• The requesting node constructs the cloaking area with the help of k−1 locations of assistance nodes.

  • The requesting node sends the cloaking area to the location service provider (LSP).

  • The LSP seeks the results according to the cloaking area and query information submit by requesting node.

  • The requesting node selects the query results according to their real location after receiving the returned results.

De-swinging

There are dynamic swing attacks in the reputation-based k-anonymity privacy protection scheme, that is, the behavior of malicious nodes change between honestly and maliciously. In other words, malicious nodes attack after accumulating a high trust value by interacting honestly. After that, they stop transacting until the impact of the last malicious behavior becomes weak due to the time attenuation factor. At this time, malicious nodes conduct multiple successful transactions within a short period to increase the reputation quickly then attack again. Malicious users rapidly increase their reputation after it has been reduced in this way. Worse still, malicious users repeatedly trick honest users with high reputations, so that honesty users have a high probability to assist malicious users in building anonymous domains. The location privacy of the honest user is compromised repeatedly after being maliciously attacked. To make k-anonymity robust against internal attacks [42] and protect location track information [43] better, we propose a de-swinging method, which designs a penalty factor according to the swing degree of the malicious nodes. The realization process of de-swinging is as follows.

  • Calculating the difference of node’s latest two reputations Δc=|LCi+1LCi|.

  • If Δc>C, the node is malicious one, to calculate Δc′′=Δc/LCi+1|.

  • Setting penalty factor according to Δc′′.

  • Calculating reputation with the penalty factor.

A trusted de-swinging k-anonymity scheme for location privacy protection

In this section, we present the framework of our scheme, the reputation evaluation method, the process of constructing anonymous domains, and the reputation contract algorithm.

System architecture

To better construct the trusted clocking area, the system framework of our scheme is depicted in Fig. 2, which consists of four parts, anonymous service provider (ASP), LSP, reputation contracts, and nodes. R represents request nodes, and C stands for assist nodes.

Fig. 2
figure 2

System architecture

ASP is responsible for allocating pseudonym id and asymmetric key pairs (Pk,Sk) to provide preparation and security for nodes during the process of construction. ASP randomly generates a pseudonym id for the nodes When they register. The Numid, which is increased by one after the user initiates or participates in the construction of a cloaking area, records the number of times the id is used. The ASP also assigns a pair of asymmetric public-private key pairs (Pk,Sk) to the nodes after they registered successfully, which are only saved by the nodes. The nodes sign their information with the Sk before they send information to the reputation contracts, then the smart contracts verify whether the information has tampered with the Pk. Table 1 shows the data definition stored in ASP.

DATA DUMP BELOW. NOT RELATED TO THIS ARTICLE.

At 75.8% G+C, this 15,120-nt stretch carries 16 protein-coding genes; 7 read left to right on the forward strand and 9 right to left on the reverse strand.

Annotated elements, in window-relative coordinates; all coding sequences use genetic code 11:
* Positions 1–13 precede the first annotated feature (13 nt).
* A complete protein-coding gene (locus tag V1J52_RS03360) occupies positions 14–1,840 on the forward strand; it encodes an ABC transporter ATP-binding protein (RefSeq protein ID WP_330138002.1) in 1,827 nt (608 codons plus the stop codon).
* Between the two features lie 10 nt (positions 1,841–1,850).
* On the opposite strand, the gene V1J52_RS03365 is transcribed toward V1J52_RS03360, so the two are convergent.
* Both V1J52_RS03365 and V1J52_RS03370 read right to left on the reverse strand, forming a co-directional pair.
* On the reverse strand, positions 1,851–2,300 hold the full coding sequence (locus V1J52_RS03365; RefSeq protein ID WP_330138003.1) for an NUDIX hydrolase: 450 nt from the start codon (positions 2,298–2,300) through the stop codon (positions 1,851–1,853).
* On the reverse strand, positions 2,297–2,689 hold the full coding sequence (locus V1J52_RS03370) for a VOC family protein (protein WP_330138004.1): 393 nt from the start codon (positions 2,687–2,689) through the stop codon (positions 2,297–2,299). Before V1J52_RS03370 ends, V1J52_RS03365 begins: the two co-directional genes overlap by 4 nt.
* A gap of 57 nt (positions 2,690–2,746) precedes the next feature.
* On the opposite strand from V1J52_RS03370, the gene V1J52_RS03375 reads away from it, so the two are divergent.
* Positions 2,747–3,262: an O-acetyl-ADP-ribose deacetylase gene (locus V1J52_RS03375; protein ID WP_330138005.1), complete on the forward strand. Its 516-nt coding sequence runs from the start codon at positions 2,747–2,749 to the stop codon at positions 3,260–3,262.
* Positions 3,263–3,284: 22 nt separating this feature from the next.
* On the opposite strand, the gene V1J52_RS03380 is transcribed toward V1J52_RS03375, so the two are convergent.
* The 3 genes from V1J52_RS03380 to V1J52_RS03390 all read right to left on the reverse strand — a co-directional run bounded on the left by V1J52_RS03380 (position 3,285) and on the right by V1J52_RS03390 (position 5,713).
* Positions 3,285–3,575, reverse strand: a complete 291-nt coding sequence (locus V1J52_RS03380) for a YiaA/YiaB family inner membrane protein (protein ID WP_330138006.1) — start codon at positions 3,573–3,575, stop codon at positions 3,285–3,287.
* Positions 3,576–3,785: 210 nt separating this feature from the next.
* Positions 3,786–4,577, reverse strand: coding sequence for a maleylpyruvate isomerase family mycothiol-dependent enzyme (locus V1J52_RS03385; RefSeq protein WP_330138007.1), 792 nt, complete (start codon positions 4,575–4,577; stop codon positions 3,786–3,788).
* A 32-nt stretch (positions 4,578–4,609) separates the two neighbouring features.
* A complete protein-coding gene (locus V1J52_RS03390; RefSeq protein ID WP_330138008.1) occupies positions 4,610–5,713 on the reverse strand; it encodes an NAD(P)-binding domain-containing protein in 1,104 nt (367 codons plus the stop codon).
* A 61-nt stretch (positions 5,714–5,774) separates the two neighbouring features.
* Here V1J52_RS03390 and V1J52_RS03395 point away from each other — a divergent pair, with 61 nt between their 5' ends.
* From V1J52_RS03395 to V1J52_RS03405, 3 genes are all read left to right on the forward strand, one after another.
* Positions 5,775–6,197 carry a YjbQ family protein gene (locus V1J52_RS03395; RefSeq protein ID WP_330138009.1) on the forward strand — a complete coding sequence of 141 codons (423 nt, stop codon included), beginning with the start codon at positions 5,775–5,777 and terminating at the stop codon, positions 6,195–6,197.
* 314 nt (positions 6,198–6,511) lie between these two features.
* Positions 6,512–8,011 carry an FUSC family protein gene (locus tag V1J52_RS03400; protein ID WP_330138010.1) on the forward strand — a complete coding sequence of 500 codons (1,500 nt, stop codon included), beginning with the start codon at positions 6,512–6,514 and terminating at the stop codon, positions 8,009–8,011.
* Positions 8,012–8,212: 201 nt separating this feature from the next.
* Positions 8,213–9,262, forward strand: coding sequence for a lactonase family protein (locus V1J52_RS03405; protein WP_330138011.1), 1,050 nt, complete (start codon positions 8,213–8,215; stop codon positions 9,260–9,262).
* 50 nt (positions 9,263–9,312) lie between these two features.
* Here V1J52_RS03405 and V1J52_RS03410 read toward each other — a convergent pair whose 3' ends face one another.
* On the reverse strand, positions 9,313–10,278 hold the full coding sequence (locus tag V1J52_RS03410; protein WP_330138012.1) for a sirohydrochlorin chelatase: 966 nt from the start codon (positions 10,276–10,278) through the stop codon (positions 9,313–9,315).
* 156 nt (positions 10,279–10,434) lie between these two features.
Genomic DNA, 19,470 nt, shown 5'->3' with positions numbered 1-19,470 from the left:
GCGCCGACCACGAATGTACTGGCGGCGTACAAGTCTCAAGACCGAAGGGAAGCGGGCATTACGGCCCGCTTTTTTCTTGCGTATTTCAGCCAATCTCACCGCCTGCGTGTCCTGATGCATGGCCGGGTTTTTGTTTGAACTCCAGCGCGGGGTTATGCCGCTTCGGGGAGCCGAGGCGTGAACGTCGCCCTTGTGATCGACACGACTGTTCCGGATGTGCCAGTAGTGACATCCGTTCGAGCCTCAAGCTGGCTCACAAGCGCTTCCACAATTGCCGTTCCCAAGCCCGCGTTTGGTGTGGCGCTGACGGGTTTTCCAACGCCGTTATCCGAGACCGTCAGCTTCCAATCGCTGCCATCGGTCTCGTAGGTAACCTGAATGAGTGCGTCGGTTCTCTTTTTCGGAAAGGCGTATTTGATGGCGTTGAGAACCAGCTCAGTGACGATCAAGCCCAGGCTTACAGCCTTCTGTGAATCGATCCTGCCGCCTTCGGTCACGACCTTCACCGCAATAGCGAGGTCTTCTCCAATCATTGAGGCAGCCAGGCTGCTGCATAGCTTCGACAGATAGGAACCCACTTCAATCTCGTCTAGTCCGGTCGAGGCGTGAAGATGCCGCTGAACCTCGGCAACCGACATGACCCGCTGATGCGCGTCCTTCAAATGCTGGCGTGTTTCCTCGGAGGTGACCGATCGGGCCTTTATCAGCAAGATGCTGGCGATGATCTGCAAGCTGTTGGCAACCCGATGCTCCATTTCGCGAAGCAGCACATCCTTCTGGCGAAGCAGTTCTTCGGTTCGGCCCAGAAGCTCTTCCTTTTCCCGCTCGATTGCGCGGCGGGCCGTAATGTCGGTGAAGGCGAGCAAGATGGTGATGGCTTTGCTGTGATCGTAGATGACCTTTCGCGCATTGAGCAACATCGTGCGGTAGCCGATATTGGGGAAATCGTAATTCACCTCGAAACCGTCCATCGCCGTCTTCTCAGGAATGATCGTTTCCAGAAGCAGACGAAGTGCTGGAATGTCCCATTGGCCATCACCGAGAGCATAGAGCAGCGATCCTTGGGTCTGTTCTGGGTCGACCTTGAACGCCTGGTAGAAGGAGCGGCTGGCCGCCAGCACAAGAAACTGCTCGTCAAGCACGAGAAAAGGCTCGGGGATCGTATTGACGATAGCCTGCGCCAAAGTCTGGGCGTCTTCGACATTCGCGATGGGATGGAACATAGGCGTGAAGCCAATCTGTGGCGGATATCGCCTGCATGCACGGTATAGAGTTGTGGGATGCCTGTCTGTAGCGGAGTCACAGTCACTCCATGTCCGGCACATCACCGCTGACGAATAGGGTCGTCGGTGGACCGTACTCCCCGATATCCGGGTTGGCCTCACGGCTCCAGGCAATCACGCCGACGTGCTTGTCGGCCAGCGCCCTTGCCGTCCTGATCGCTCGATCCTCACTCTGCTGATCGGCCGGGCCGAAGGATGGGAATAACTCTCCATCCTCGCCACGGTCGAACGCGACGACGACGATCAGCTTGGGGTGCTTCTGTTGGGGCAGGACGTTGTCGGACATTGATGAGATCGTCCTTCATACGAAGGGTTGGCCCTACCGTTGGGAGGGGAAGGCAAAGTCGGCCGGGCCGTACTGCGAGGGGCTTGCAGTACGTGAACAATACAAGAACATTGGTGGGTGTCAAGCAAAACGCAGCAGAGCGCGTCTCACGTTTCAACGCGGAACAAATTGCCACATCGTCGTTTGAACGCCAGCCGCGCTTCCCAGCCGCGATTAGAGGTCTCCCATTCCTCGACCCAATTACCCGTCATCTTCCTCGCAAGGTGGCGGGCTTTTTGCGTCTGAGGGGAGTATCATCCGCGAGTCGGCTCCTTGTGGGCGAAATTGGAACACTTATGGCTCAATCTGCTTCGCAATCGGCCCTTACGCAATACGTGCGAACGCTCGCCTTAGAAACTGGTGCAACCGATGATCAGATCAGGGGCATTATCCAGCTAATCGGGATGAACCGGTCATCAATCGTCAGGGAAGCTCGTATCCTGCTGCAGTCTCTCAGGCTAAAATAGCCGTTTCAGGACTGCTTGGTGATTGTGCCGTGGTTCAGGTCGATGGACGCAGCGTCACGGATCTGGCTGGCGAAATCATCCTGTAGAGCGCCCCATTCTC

Table 1 The data definition stored in ASP

LSP provides location-based services for nodes, such as querying nearby restaurants, hotels, etc. The process for querying the service is as follows. Firstly, the requesting node broadcast the request for cloaking area construction. Then, the requesting node constructs the cloaking area Pse{Locr0,Locr1,...,Locrk−1} after receiving the location of k−1 assistance nodes. Lastly, the LSP query the results according to the Pse and query information submit by requesting node. The requesting node selects the query results according to their real location Locr0 after receiving the returned results.

Reputation contracts are designed based on smart contracts to calculate reputation. We design three reputation contract functions: verification function, reputation calculation function, and update function. The verification function is applied to verify the identity of nodes. The calculation function selects the assistants whose reputation is equal or greater than the request threshold after calculates the reputation according to the DREM. The update function is responsible for updating the scores timely.

The nodes can be a cooperator or a requester. While a node needs location services, it can be a requesting node to initiate a cloaking area construction request for obtaining location services while protecting location privacy. After receiving the cloaking area construction request, the nodes can cooperate with the construction as a cooperator.

De-swinging reputation evaluation

The de-swinging reputation evaluation method calculates the reputation from three aspects: entity honesty degree, location information entropy, and service swinging degree. We adopt the model combining entities and data to calculate the reputation of nodes. On the one hand, we calculate the entity honesty degree with the historical scores for encouraging nodes to participate genuinely in the construction of cloaking areas. On the other hand, we evaluate the reliability of current data from the probability of prior location, the location request probability, and the time request probability. We call the reliability of current data like location information entropy. In addition, the malicious nodes deceive other nodes after accumulating a high reputation. What’s worse, they will attack again while the reputation rebounds to a high level. For this reason, a penalty factor is designed according to the swing degree to curb users’ service swing.